Elastomers & natural rubber, which is better?

October 21, 2013
Elastomers & natural rubber, which is better?

In the modern climate of people constantly worried about the impact of manufacturing, especially chemical manufacturing of industrial materials, it is becoming more likely that those who need rubber components will find themselves considering whether natural rubber would be a better choice than synthesized elastomers & rubber. What many are surprised to discover is that in virtually every aspect the synthesized option will be superior. There are several reasons for this disparity.

Natural rubber contains more impurities than synthesized rubber. This is simply a product of one being formed in nature and the other in an environmentally controlled situation. Just as flawless, colorless natural diamonds are extremely rare and flawless, colorless cubic zirconia can be made on demand, so natural rubber free from impurities found in the area where it originated is extremely rare. This purity makes the reaction of synthetic rubber components to various chemicals and other stresses completely predictable while that of natural rubber can vary widely from sample to sample.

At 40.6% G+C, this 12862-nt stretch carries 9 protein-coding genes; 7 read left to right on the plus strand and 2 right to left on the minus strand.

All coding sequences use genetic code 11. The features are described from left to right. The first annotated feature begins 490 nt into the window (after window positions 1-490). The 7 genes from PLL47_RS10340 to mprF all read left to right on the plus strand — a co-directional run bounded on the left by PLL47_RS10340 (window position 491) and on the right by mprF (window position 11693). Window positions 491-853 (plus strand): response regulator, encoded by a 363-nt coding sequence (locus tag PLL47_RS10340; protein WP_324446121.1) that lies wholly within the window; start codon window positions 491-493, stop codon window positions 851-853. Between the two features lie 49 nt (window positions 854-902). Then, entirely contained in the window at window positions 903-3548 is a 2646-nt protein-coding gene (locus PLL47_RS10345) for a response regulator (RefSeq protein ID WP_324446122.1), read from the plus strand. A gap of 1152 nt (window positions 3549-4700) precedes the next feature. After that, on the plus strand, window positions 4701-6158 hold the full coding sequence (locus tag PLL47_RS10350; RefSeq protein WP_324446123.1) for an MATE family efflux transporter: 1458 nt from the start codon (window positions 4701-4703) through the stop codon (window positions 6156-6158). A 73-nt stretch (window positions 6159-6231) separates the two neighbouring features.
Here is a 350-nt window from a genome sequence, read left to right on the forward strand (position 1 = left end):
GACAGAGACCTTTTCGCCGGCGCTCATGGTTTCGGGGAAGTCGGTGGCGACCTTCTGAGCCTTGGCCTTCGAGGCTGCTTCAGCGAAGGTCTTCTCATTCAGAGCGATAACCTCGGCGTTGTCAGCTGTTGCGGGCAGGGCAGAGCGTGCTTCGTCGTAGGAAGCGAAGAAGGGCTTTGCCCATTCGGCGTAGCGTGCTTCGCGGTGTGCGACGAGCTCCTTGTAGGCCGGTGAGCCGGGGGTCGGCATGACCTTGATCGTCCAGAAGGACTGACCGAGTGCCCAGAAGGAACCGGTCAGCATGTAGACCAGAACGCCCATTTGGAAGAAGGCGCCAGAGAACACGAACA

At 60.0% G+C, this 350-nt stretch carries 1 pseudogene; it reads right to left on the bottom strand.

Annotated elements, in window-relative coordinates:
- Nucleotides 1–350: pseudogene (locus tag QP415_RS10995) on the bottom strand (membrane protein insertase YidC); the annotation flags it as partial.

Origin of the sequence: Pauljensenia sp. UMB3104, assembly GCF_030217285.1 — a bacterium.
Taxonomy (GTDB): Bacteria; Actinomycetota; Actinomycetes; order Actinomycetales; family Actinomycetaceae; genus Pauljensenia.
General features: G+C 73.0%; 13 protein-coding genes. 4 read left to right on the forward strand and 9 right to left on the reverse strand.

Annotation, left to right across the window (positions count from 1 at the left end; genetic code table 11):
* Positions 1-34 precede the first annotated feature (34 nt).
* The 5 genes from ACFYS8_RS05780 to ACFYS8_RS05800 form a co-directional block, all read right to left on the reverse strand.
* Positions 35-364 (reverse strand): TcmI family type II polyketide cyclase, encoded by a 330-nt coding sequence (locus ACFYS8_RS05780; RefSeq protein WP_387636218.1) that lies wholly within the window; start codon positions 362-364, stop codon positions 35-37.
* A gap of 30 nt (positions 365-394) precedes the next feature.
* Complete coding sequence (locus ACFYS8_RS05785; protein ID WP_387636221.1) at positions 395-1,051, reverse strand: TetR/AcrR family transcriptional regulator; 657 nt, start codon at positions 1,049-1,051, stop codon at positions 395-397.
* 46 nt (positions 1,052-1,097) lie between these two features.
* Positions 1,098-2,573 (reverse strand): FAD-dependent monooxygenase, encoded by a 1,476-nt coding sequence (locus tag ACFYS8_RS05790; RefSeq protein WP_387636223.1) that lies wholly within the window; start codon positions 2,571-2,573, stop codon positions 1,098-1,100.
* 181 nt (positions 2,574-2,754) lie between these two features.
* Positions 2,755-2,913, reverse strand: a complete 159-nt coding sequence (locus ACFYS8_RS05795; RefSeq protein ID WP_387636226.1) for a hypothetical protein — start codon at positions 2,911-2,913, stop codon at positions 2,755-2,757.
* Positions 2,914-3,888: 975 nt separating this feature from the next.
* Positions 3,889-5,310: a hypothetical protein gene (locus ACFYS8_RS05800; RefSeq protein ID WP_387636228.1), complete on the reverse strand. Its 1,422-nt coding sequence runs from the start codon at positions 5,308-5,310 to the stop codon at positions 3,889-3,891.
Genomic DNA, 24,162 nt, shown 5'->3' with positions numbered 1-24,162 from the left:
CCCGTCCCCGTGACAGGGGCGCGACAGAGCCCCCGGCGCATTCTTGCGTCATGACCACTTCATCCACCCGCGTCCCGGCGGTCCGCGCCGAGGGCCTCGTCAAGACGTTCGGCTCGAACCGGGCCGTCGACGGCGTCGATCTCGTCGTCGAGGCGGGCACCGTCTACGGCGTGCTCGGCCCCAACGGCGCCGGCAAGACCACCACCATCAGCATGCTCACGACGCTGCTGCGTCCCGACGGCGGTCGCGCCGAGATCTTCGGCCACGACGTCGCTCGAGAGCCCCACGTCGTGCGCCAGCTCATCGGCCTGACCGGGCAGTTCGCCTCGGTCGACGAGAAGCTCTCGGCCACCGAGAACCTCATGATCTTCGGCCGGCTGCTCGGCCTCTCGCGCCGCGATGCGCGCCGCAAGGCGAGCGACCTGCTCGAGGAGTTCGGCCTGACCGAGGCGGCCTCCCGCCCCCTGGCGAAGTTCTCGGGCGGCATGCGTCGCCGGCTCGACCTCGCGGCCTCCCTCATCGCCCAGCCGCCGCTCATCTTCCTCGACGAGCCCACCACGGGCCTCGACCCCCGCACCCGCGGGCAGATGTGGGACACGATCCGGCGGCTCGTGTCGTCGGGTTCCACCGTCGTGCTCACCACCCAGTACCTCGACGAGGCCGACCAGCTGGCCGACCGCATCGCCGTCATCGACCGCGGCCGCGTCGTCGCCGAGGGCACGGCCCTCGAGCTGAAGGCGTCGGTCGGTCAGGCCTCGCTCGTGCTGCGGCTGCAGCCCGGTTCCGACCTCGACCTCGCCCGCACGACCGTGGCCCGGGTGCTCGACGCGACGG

Natural rubber is also less durable than synthetic elastomers. The synthetic rubber can be produced with more hardness than natural rubber, meaning less wear and tear from physical stresses and friction. Another advantageous possibility when formulating synthetic rubber is the addition of agents to increase its resistance to heat. This can be a very large advantage in applications where the flexible and resilient nature of rubber is needed but heat is sure to be encountered. The ability to tailor the physical characteristics of synthetic rubber can ensure that applications that utilize it will see far less frequent replacement of components.

Natural rubber is damaged easily by many solvents. For applications where the rubber is likely to incidentally or deliberately come into contact with chemicals of various types, the fact that the contact could cause natural rubber to literally melt is likely to be seen as a problem. As with heat resistance, synthetic rubbers can be formulated to be resistant to the solvent effect of a wide range of common chemicals. Again, the ability to customize the characteristics of the manufactured elastomers translates to less replacement of components made from the material.

The supply of natural rubber is limited to that which can be farmed. Synthetic rubber, on the other hand, can be created as needed. This difference in harvesting methods ensures that applications requiring rubber need not be at the mercy of weather or political conditions in the regions where it is farmed.

If there is an advantage to using natural rubber over synthetic rubber in an industrial setting, it is usually only a “feel good” placebo. In virtually every measurable area, synthetic elastomers trump natural rubber.